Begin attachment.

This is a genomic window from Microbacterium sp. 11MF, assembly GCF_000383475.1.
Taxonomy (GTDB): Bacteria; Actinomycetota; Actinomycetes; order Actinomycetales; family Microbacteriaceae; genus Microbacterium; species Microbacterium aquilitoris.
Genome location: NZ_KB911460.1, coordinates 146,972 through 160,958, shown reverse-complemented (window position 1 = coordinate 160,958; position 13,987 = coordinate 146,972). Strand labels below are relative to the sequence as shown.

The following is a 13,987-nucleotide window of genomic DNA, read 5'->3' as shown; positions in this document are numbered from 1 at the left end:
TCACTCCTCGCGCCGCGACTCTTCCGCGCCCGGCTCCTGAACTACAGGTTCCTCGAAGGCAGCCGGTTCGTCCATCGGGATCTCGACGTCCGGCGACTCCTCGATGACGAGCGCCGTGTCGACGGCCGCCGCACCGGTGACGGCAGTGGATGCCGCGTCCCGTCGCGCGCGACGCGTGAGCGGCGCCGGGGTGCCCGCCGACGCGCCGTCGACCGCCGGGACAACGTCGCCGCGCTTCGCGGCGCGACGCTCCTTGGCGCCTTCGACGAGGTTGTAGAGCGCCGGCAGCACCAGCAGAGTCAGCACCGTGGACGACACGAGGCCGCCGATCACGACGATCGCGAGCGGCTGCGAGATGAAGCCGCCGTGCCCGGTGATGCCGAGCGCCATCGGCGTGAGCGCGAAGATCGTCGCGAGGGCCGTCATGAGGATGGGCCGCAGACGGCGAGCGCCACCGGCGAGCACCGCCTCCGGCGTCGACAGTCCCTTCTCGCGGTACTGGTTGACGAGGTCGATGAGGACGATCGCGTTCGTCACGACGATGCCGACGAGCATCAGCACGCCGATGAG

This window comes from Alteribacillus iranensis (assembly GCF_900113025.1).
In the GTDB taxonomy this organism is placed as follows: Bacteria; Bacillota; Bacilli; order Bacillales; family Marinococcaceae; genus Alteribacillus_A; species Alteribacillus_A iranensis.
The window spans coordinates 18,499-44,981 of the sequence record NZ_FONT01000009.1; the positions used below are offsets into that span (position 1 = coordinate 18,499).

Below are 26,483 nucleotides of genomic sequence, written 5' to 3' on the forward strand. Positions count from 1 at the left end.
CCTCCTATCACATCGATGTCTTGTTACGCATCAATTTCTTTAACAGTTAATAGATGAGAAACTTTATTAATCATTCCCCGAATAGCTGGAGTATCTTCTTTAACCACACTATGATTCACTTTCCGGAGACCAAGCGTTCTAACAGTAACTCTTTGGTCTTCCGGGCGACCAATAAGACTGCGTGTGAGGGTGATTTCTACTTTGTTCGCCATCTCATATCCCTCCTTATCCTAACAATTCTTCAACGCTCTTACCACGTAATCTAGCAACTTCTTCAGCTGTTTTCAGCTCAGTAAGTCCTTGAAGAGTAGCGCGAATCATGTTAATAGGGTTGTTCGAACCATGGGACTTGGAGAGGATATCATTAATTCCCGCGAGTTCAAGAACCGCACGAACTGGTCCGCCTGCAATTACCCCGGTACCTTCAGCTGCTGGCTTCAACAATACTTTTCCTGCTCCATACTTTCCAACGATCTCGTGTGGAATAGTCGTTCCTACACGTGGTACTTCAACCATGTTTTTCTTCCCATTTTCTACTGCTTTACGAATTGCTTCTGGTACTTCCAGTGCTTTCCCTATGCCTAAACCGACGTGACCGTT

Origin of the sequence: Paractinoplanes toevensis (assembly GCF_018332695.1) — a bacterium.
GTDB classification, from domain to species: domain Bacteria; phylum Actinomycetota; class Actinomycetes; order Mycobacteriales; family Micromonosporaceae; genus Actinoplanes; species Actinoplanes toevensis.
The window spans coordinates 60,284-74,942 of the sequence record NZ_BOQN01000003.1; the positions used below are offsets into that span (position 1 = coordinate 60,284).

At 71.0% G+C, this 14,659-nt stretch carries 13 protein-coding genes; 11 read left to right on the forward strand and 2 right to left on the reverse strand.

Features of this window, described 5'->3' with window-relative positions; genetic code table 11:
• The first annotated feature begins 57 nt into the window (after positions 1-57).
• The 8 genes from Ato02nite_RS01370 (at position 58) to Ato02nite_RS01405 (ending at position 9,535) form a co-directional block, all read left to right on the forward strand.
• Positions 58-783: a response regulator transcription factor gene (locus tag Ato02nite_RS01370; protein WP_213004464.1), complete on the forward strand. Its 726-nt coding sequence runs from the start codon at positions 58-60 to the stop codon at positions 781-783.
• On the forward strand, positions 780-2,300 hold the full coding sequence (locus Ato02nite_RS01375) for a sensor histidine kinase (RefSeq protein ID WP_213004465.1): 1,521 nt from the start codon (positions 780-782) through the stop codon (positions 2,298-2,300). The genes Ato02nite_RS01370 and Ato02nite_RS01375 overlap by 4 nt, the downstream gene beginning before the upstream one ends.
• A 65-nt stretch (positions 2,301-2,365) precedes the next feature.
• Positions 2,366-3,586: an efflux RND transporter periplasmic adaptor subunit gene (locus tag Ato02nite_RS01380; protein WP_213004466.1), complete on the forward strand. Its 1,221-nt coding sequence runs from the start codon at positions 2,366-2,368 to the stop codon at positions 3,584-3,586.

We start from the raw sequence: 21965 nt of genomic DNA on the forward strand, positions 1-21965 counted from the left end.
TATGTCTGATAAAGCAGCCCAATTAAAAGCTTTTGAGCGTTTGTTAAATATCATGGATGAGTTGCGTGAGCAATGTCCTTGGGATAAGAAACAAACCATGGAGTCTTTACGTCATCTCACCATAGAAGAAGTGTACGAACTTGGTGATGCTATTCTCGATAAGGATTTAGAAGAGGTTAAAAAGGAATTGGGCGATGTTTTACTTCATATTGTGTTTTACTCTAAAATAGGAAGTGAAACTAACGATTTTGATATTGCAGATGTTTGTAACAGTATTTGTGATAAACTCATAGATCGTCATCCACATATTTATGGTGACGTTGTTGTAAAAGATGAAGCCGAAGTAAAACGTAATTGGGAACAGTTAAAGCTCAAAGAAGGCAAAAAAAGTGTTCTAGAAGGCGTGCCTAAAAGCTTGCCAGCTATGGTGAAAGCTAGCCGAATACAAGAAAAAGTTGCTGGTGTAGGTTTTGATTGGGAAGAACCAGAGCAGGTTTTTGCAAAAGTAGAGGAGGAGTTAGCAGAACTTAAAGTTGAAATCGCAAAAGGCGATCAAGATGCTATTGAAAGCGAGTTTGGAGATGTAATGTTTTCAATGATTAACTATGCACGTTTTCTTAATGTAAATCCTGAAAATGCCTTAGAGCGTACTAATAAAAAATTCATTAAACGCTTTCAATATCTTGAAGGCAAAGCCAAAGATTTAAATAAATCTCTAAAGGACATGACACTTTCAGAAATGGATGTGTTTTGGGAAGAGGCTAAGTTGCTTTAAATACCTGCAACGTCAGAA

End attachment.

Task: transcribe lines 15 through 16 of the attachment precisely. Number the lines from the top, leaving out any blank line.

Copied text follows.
Features of this window, described 5'->3' with window-relative positions; genetic code table 11:
• The first annotated feature begins 57 nt into the window (after positions 1-57).